Eliza’s Turing Test is the same for all of us; all of society is a Turing Test. If the difference can’t be told, there is no difference.

Consider the handling of Wendy Hiller’s physiognomy. Is it regal beauty or mask-like grotesque? Don’t worry: the movie will decide for you, scene for scene. When she emerges for tea dressed like Pinkie it’s parody, but her climactic presentation as the belle of the ball is quite serious. If the audience is drawn in — and we are — then we are part of the social conditions under critique. I felt a slap being administered to every “taking off her glasses to reveal her beauty” scene in cinema. Who says? The male gaze is just one of a thousand arbitrary frameworks. There’s also the Queen-of-Transylvanian gaze, etc. We can’t stop gazing but we can at least try to remember that everyone is protean.

Hiller is completely excellent. Shaw’s personal choice for the role and no wonder. She gives much more than one is accustomed to seeing given. In the ostensibly comic bathing scene she lets in genuine horror and indignity. This encapsulates the meaning of the whole story.

Apparently Getty allows you to embed images for free.

From the above it should be clear that as regards the ending my sympathies are 100% with Shaw, who disapproved vociferously. Henry thinks “tower of strength” is the highest possible approval; Eliza realizes that to the contrary she is in fact a person and says “goodbye.” That is rightly the culmination of the action and should suffice as its terminus. The sugary tag — invented for this movie and then carried over into posterity by Lerner and Loewe — is just commercial timidity.

In musing on the movie I came across many interesting side channels relating to Shaw, his work on the screenplay, the play’s past and future, etc. etc. etc. Originally I thought to discuss such things here. But the material was so plentiful exactly because it’s all such well-covered ground. Why strain to add to that when I’ve already said my piece?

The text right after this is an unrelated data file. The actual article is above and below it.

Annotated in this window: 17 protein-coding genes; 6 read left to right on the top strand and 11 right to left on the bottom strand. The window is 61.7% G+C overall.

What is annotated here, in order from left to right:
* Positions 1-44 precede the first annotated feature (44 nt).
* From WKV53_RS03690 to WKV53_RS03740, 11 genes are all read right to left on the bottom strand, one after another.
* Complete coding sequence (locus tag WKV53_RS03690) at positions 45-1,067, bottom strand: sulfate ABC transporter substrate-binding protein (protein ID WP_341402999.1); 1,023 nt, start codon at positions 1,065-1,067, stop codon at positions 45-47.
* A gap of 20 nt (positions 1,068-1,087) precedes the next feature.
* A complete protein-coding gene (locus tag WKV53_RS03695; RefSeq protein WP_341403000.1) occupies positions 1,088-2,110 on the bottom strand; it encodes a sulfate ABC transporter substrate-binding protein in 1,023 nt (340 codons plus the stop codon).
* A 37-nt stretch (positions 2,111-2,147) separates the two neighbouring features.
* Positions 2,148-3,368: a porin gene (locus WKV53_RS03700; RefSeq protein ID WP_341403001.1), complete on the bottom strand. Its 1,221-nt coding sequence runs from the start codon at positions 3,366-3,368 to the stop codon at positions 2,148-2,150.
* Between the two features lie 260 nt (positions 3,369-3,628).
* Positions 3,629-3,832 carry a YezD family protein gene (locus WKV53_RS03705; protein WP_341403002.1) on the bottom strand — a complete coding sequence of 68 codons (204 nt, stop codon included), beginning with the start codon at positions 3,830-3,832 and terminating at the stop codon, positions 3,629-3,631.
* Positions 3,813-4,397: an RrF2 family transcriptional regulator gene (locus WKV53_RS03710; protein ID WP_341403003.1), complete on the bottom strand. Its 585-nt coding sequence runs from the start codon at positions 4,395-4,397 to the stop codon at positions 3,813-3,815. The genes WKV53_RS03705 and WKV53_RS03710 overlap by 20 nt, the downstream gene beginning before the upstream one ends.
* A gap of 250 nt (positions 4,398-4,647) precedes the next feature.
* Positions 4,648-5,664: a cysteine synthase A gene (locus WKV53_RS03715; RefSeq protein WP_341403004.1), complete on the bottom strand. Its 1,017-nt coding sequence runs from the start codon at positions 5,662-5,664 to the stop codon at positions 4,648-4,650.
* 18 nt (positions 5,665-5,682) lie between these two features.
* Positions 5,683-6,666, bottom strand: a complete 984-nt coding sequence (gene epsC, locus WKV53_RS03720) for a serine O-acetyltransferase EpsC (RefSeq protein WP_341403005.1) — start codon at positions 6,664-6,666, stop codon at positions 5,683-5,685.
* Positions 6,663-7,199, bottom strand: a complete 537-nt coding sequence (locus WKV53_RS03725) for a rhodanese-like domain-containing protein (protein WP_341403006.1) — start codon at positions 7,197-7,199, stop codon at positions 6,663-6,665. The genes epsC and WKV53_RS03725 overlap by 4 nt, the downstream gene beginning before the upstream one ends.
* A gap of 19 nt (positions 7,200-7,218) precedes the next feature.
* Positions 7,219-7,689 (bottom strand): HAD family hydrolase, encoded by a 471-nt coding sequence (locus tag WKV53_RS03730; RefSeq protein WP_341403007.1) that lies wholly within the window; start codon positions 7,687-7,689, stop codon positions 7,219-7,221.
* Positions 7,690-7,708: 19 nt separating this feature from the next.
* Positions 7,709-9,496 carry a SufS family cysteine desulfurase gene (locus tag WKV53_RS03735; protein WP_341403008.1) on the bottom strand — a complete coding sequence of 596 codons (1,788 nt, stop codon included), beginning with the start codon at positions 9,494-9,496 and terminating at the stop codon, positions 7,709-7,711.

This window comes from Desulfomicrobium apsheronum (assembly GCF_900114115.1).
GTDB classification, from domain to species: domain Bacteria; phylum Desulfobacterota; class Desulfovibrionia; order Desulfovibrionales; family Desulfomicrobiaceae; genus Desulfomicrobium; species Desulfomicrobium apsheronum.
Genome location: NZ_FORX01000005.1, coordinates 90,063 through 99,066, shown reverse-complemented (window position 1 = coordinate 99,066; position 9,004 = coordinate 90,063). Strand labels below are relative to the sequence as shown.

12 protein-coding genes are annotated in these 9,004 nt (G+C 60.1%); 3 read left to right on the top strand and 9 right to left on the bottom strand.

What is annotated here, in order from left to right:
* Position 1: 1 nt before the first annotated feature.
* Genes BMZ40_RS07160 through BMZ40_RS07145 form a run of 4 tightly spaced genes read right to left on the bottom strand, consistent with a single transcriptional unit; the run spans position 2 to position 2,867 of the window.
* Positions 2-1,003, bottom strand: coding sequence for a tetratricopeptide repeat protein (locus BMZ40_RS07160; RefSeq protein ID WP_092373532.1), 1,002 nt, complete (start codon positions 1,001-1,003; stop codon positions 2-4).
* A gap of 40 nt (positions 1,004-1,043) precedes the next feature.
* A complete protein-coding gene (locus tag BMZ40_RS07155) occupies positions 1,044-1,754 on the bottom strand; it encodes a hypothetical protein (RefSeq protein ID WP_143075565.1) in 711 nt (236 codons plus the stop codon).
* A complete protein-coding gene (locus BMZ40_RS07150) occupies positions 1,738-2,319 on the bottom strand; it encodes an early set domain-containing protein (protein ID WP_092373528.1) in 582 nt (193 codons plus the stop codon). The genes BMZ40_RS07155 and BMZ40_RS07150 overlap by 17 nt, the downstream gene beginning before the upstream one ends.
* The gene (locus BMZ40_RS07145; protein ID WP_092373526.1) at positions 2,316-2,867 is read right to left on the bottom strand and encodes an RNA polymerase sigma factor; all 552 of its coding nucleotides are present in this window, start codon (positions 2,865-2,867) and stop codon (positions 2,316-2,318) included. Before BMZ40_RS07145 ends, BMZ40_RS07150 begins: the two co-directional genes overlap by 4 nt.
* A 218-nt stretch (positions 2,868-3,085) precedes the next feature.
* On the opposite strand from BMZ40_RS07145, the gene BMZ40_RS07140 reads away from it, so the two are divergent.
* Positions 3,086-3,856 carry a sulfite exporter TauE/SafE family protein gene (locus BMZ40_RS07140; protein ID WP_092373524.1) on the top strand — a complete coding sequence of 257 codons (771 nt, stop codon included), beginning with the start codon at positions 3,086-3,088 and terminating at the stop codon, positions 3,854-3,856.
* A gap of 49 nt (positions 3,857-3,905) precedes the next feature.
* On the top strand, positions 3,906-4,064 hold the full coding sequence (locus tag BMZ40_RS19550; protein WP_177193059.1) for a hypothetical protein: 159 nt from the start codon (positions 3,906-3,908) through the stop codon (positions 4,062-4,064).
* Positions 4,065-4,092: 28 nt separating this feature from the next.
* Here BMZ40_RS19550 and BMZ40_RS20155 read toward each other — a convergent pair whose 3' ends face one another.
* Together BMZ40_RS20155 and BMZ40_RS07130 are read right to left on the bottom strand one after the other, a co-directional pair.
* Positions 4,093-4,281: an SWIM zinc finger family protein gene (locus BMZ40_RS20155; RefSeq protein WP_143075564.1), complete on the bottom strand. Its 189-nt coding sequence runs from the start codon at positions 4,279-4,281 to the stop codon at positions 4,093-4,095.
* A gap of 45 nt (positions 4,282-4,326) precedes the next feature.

First Criterion appearance of Koenig’s manometric flame apparatus. And probably last but one never knows.

The image is pretty bad. The transfer isn’t great and the film needs restoration. The streaming and DVD versions are the same.

The DVD offers no supplements. FilmStruck has a 3-minute TCM-style interview-cum-promo, “David Staller on Pygmalion (1938),” which is fine enough for one of those. I certainly admire the craft of the TCM montage team; they can make any old movie look superficially lively and promising. But that’s also the problem: their house style is homogenizing and ultimately condescending to the material. Especially their music. It all tends to feel a bit like in-elevator entertainment at a mid-range hotel. Still, simply as 3-minute propaganda pieces I can’t really fault them.

Now that streaming has entered the building as a viewing option, the supplement situation is likely to become quite complex and potentially sticky. Some of the original disc supplements are available at FilmStruck — but not all. Some supplements have been newly produced for FilmStruck and do not exist on disc. Some films are available to stream in new transfers not yet released on disc (see the title cards in the previous entry for an example). At present I can make no promises about what my policy will be — that is, what will count as having watched a given Criterion release and what won’t — but rest assured we at broomlet take such matters very, very seriously and we have top men looking into it right now.

Arthur Honegger of all people! The Criterion site database includes two other films with music by Honegger but neither of them is part of the main numbered series, so this is it.

I had no idea he had it in him. I knew he did pictorial music but not such genial commercial stuff as this. Though he does sneak in some quirky modern corners and angles. (The striking little oscilloscope cue early on.)

The idea of “My Fair Lady as composed by Arthur Honegger” is amusing to me. Some of the work has already been done:

Not to mention:

Official selection is the main title and introduction:

The tune in the strings starting at 0:45 functions as Eliza’s theme and gets several treatments over the course of the movie. Not that I noticed on first viewing.

The score overall is quite good. Never released or rerecorded. According to a Honegger biography I found, the manuscript is mostly lost. Then again the same biographer wrongly asserts that most of Honegger’s music was replaced in the film — which at first I thought must account for why it didn’t sound like Honegger, but which actually just seems to be a bit of confusion on the writer’s part. MGM made their own American cut of the movie that did indeed replace most of the music with stuff by house composer William Axt, and also re-edited a couple of scenes, but nobody ever watches that version these days, for obvious reasons. Seems like the biographer came across a copy of that and mistook it for the original.

Or else I’m being duped and the music you just heard is really by Louis Levy or someone. But I doubt it.